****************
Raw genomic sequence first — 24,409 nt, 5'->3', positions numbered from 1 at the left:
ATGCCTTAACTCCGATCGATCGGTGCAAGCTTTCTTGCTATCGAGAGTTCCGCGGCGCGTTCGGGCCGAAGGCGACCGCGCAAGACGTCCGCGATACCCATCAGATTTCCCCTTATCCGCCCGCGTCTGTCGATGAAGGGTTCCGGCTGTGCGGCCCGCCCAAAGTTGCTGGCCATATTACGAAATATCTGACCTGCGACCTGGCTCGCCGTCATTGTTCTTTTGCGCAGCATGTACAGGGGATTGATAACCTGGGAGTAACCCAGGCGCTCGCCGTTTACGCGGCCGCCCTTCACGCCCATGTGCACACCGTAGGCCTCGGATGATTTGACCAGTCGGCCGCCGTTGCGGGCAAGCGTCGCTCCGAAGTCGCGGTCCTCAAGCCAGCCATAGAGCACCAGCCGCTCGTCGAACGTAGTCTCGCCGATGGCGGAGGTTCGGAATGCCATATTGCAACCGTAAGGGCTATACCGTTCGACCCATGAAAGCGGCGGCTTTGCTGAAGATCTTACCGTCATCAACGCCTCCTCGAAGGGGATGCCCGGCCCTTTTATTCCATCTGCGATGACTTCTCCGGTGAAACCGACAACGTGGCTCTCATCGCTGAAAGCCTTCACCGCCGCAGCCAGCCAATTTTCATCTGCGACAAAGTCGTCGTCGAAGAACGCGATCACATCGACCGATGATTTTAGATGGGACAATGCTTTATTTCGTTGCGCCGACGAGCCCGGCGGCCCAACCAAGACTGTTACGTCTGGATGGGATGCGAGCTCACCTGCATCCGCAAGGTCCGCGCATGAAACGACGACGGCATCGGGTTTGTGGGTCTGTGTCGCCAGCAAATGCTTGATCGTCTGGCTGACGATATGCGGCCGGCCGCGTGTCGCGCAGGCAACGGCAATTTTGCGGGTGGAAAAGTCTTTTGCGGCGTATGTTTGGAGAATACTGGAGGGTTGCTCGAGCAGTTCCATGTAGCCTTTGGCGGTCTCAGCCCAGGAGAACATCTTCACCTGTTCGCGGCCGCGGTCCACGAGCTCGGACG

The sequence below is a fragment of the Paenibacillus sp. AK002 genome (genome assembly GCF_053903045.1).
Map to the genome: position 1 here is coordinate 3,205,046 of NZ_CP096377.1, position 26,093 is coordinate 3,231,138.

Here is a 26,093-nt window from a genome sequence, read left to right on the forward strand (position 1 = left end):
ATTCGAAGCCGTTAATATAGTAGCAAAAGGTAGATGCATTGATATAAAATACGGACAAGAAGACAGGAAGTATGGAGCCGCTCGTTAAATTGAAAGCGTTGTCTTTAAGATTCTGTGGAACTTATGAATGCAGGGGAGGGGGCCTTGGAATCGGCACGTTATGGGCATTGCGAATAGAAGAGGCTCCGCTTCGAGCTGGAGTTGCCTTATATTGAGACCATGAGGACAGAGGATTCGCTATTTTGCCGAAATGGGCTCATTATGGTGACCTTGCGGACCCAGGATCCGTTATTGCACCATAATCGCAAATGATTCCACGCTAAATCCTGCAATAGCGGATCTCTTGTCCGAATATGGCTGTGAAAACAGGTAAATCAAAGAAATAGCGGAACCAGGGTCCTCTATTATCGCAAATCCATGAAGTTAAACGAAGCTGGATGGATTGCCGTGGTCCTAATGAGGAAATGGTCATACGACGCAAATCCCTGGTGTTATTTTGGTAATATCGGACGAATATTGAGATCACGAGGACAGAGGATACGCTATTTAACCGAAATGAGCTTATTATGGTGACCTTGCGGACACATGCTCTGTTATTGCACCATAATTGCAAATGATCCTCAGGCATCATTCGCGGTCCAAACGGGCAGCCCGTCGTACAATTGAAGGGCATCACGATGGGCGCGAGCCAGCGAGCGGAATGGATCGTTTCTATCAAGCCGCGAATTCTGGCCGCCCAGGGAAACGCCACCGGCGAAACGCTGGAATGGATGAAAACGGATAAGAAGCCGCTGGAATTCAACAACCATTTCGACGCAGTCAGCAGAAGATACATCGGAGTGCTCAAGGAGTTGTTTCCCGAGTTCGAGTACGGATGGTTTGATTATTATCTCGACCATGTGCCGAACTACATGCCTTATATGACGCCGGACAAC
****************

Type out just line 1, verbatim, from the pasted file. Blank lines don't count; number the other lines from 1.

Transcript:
Raw genomic sequence first — 24,409 nt, 5'->3', positions numbered from 1 at the left: